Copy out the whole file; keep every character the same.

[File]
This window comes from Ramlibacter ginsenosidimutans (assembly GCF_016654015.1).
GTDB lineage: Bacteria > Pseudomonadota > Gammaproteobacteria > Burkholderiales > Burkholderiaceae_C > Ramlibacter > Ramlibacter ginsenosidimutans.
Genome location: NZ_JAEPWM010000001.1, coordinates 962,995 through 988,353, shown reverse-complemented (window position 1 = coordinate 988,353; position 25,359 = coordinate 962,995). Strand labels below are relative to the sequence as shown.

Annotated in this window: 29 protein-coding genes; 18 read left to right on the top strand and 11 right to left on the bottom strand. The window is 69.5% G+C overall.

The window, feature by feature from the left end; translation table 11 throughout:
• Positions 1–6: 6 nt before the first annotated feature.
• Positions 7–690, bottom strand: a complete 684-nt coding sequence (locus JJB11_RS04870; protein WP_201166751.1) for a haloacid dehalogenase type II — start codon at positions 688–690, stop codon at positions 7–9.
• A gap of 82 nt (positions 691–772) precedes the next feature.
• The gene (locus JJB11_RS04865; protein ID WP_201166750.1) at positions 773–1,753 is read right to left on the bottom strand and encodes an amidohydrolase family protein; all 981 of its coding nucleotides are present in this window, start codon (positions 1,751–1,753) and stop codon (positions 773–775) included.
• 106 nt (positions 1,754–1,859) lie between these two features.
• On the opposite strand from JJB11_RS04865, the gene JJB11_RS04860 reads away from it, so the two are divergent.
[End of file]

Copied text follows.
This window comes from Ramlibacter ginsenosidimutans (assembly GCF_016654015.1).
GTDB lineage: Bacteria > Pseudomonadota > Gammaproteobacteria > Burkholderiales > Burkholderiaceae_C > Ramlibacter > Ramlibacter ginsenosidimutans.
Genome location: NZ_JAEPWM010000001.1, coordinates 962,995 through 988,353, shown reverse-complemented (window position 1 = coordinate 988,353; position 25,359 = coordinate 962,995). Strand labels below are relative to the sequence as shown.

Annotated in this window: 29 protein-coding genes; 18 read left to right on the top strand and 11 right to left on the bottom strand. The window is 69.5% G+C overall.

The window, feature by feature from the left end; translation table 11 throughout:
• Positions 1–6: 6 nt before the first annotated feature.
• Positions 7–690, bottom strand: a complete 684-nt coding sequence (locus JJB11_RS04870; protein WP_201166751.1) for a haloacid dehalogenase type II — start codon at positions 688–690, stop codon at positions 7–9.
• A gap of 82 nt (positions 691–772) precedes the next feature.
• The gene (locus JJB11_RS04865; protein ID WP_201166750.1) at positions 773–1,753 is read right to left on the bottom strand and encodes an amidohydrolase family protein; all 981 of its coding nucleotides are present in this window, start codon (positions 1,751–1,753) and stop codon (positions 773–775) included.
• 106 nt (positions 1,754–1,859) lie between these two features.
• On the opposite strand from JJB11_RS04865, the gene JJB11_RS04860 reads away from it, so the two are divergent.